13

Nothing. Or, more accurately, about as much as happens to us when one of our centuries ends - people worry about banking software crashing (aside: the ancient Mayans did not have banking software), and then nothing happens. David Stuart, a Maya researcher, explains it on his blog: Baktuns and more Baktuns: This upcoming 13.0.0.0.0 date is a repetition of ...


12

Firstly, the idea that Quetzalcoatl is, in fact, Jesus Christ, is not official LDS Church doctrine, and neither does the comparison feature particularly critically in the faith of the typical Mormon, as I understand it. It's apologia, not dogma. Which isn't to say the idea can be dismissed there. It seems to be a reasonably popular position in Mormon ...


11

Alas, no, they do not happen around the same time. The time difference is about 1350 years. The corresponding footnote in the source for the Toltec version states that Anytime a number is in front of a name such as 8 Tochtli, the number refers to the day and the month and is correlated with a year. The date in which the sun stood stilt [sic] corresponds ...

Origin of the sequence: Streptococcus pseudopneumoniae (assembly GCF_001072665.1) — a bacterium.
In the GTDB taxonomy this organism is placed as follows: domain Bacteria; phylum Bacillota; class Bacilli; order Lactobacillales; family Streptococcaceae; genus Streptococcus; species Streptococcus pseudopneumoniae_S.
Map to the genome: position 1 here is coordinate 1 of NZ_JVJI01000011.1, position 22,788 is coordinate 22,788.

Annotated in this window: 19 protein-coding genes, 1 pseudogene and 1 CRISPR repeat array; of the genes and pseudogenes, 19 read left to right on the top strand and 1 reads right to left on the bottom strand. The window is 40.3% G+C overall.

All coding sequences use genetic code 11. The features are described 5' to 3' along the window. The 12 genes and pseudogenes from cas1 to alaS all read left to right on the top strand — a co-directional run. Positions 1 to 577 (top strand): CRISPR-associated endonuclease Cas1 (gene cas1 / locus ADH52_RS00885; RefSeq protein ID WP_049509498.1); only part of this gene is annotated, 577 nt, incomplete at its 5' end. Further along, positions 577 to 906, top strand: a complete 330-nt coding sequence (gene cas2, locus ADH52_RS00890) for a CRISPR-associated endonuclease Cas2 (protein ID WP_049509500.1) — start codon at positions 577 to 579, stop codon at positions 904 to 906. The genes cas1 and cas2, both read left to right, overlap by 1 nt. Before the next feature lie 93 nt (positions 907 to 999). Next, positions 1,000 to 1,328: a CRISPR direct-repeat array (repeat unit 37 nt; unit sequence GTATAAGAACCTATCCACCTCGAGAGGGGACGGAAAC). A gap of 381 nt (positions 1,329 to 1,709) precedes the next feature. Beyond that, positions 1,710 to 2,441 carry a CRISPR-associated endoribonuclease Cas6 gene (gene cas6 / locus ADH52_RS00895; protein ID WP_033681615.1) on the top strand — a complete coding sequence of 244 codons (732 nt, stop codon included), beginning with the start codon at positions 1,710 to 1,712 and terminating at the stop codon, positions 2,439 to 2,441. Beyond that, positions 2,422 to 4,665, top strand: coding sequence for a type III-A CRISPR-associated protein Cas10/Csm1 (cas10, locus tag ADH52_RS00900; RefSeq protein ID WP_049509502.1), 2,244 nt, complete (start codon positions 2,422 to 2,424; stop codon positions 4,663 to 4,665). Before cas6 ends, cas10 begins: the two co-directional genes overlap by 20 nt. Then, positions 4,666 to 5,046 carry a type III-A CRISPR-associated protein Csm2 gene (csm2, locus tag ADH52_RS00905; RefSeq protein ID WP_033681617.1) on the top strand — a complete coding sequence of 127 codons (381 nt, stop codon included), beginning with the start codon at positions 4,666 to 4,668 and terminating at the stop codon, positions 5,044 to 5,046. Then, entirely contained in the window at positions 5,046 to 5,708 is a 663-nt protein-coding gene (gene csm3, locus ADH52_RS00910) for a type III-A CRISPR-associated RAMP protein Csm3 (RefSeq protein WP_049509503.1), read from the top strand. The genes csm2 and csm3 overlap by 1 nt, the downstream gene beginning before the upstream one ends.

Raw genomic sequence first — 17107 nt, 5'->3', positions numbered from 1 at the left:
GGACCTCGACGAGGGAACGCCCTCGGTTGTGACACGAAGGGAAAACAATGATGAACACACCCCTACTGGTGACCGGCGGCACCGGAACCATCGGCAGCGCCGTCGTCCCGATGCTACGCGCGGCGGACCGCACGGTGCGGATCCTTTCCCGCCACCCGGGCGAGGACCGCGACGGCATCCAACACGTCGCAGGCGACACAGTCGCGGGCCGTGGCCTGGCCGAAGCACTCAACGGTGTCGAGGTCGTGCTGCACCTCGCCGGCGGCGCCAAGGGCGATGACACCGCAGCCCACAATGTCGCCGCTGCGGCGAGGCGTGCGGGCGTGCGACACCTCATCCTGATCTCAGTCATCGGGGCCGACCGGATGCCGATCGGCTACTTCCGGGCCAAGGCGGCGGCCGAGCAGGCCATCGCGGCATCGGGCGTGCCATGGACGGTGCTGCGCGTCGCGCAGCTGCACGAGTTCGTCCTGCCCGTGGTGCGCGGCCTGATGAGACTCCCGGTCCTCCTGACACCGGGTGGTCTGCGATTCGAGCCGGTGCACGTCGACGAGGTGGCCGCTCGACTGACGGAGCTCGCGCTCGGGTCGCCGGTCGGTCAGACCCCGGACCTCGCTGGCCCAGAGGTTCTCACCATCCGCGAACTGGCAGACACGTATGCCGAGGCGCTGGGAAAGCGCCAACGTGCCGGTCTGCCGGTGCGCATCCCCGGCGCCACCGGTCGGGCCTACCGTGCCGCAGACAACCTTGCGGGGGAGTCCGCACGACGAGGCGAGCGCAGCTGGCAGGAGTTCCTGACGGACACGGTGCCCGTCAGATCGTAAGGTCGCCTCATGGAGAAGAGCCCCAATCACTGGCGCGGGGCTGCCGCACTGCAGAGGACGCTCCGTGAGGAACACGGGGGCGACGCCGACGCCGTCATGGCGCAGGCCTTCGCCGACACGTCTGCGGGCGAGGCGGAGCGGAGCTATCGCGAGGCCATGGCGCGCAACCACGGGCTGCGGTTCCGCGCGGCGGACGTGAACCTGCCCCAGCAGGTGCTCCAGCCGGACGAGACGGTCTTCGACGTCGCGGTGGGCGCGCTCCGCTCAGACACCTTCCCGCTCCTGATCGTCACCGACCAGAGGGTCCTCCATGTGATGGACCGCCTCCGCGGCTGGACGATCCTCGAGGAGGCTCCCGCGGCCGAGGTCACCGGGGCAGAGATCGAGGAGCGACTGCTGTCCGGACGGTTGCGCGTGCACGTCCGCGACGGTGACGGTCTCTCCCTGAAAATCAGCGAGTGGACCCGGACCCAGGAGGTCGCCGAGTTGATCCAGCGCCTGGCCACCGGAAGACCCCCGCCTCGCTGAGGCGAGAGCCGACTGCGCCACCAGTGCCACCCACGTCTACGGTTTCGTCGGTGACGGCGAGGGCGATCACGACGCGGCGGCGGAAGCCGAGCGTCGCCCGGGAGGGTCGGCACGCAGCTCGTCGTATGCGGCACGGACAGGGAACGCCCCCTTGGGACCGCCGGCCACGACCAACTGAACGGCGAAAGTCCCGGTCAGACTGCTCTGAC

1

As much as we might want it to be, as it stands, there is no evidence that this is a traditional story from any culture, Mesoamerican or otherwise. This appears to be the work of author Michael Nicoll Yahgulanaas, who is a member of the Haida people of the Pacific Northwest. In his book Flight of the Hummingbird, (PDF here), Yahgulanaas tells a story of a ...


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